Cyberwarfare / Nation-State Attacks , Fraud Management & Cybercrime

Pakistani-Aligned APT36 Targets Indian Defense Organizations

Espionage Group Is Using Linux-Based Espionage Tools to Nab Defense Secrets
Pakistani-Aligned APT36 Targets Indian Defense Organizations
Security researchers say they spotted a likely Pakistani threat actor targeting Indian defense organizations. (Image: Shutterstock)

A politically motivated hacking group aligned with Pakistani interests is matching the Indian military's shift away from the Windows operating system with a heavy focus on malware encoded for Linux.

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The Ministry of Defense said last year it will replace Windows with an Ubuntu fork named Maya bundled with an endpoint detection and protection system dubbed Chakravyuh, India media reported. The initial rollout occurred within the ministry and later expansion to military services was planned, a ministry official told reporters in August (see: Indian Defense Ministry to Replace Windows With Local OS).

Researchers at BlackBerry Threat Research and Intelligence team said Wednesday they observed the cyberespionage group tracked as APT36 shifting to "focus heavily on the distribution of Executable and Linkable Format (ELF) binaries." ELF is a widely used Linux executable file format specification.

The cyberespionage group, also tracked as Transparent Tribe and Earth Karkaddan, deployed an arsenal of espionage and data exfiltration tools compatible with the Linux platform in a majority of attacks - a trend previously observed by cybersecurity company Zscaler.

BlackBerry observed the cyberespionage group undertaking a cluster of activities targeting government agencies and the defense and aerospace industries starting in late 2023 through April in a campaign that's likely to persist. The group's connection to the Pakistani government isn't certain, but researchers widely agree that a Pakistani intelligence connection is likely.

BlackBerry researchers said they found embedded within a spear-phishing email a remote IP address associated with a Pakistani-based mobile network operator. A time zone variable in a malicious script was set to Pakistani Standard Time. A malicious file, likely an initial test, "was submitted from Multan, Pakistan." The group's long-term targeting of the Indian military and defense industrial base also suggests "potential alignment with Pakistan's interests."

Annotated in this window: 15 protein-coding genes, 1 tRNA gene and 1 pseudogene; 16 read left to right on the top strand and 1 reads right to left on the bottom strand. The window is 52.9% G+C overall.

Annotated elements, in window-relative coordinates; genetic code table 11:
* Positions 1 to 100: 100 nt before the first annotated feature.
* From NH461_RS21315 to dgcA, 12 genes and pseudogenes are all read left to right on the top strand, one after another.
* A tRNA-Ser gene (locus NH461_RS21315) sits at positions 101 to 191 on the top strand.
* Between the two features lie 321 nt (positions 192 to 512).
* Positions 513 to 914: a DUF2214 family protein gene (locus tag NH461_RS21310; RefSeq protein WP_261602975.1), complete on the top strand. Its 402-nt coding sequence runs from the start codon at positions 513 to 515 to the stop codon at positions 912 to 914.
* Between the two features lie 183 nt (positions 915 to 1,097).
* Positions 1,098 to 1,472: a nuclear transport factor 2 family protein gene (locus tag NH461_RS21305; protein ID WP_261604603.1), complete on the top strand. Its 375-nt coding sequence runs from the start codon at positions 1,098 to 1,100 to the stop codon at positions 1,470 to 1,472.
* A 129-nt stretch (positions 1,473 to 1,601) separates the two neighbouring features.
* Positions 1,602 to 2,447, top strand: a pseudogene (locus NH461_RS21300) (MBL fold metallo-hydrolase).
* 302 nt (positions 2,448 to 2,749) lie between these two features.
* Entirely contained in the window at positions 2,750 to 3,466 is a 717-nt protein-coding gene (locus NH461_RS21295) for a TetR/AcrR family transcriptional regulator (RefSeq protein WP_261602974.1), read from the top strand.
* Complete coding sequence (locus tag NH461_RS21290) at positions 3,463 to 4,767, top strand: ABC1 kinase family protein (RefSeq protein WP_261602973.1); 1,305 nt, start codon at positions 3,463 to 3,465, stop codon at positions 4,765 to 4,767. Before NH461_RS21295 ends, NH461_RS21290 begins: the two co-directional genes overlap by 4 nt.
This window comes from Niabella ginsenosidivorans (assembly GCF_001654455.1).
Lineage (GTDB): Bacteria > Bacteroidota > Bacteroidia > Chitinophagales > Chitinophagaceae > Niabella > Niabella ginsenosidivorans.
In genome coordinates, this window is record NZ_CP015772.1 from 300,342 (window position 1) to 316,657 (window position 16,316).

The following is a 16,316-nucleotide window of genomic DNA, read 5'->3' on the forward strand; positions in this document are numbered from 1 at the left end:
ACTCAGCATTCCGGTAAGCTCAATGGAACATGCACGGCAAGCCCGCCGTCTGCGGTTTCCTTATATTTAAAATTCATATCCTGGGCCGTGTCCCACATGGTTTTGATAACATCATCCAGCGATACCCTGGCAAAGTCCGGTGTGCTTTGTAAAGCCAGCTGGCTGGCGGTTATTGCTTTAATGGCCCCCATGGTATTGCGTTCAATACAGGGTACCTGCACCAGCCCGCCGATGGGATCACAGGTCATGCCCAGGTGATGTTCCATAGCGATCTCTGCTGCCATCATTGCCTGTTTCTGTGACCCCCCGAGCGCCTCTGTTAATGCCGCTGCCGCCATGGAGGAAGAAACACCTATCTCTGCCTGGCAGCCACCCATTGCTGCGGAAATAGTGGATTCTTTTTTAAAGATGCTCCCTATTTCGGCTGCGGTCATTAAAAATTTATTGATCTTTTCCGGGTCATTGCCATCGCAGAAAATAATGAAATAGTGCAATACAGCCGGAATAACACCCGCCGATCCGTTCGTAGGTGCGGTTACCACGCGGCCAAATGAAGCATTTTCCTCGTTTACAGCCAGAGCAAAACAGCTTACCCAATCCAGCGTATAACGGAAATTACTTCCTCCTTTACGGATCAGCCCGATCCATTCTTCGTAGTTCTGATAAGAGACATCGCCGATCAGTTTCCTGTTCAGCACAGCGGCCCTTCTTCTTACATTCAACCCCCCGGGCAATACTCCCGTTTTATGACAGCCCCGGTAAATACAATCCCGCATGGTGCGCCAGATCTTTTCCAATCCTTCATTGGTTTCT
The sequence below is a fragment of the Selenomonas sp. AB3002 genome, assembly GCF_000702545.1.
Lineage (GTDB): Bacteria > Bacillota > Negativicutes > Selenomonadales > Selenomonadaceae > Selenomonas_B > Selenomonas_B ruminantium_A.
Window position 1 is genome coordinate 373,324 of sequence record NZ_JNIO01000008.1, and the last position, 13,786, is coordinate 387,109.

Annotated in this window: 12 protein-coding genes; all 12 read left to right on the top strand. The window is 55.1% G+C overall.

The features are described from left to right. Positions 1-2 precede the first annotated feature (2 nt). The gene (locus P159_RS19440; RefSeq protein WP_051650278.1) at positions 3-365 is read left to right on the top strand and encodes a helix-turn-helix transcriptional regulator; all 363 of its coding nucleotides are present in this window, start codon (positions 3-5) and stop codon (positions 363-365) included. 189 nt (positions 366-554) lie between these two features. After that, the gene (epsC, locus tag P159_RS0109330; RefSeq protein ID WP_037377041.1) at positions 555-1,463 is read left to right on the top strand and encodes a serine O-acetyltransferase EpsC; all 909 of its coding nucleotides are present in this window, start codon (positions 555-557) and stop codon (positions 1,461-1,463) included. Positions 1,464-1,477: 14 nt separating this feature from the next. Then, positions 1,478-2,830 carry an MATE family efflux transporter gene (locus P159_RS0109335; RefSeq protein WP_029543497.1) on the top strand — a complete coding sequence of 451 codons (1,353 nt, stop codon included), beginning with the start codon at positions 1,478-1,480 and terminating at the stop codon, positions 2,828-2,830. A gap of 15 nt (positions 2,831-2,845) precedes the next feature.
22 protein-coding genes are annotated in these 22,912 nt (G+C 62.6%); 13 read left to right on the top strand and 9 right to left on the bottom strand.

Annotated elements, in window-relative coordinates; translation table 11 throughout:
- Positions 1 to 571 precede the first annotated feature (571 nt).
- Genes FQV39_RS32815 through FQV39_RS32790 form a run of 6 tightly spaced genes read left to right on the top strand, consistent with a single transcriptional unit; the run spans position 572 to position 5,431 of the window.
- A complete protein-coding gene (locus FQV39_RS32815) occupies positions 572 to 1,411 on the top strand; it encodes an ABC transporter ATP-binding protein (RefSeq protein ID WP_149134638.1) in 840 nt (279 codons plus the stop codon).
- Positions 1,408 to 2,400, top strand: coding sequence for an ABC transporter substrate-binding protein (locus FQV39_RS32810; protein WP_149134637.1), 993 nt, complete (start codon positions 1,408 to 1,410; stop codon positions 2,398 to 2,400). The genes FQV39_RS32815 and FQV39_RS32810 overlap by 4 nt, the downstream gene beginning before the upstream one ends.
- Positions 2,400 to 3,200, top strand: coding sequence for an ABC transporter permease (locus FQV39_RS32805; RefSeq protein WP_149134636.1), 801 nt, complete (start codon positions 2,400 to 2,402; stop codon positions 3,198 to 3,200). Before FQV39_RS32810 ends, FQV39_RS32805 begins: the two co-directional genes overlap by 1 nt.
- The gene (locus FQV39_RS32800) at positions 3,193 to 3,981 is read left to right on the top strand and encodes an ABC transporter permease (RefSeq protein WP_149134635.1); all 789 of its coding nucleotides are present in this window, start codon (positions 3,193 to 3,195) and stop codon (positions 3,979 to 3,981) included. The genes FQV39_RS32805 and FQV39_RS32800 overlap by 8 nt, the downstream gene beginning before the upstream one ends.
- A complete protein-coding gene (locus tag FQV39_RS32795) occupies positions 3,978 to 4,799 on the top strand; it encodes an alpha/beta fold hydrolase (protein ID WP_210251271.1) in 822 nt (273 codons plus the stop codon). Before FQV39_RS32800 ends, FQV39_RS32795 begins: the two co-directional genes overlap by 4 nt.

Researchers said the cyberespionage group used email as a vector for spear-phishing attacks and also used popular web services such as Telegram, Discord, Slack and Google Drive to store and distribute lures and malware. The timing of each attack was strategic, indicating that the hackers conducted detailed planning and had specific targets in mind when launching each attack.

For the first time since researchers began tracking APT36 operations, the group used ISO images as attack vectors. It also used ISO images in spear-phishing emails to target Indian Air Force officials at a time when the government announced tenders to purchase fighter aircraft and upgrade dozens of Sukhoi 30MKI fighter jets.

BlackBerry said the espionage group mimicked the web domains of Indian defense and strategic think tanks and government agencies to lure victims into downloading malicious lure documents. These organizations included New Delhi-based independent think-tank Center for Land Warfare Studies, India's Computer Emergency Response Team, and the Army Welfare Education Society.

"Over the course of 16 months the group has stood up multiple domains bearing a striking resemblance to numerous legitimate Indian domains, most featuring a top-level domain (TLD) of '.in,'" BlackBerry said.

Among the malicious scripts it delivered was Python code compiled into ELF binaries, which had minimal detection on VirusTotal. The binaries opened a PDF lure from Google Drive and downloaded a variation of a custom-built file exfiltration file for Linux already associated with APT36 known as Globshell.


About the Author

Jayant Chakravarti

Jayant Chakravarti

Senior Editor, APAC

Chakravarti covers cybersecurity developments in the Asia-Pacific region. He has been writing about technology since 2014, including for Ziff Davis.




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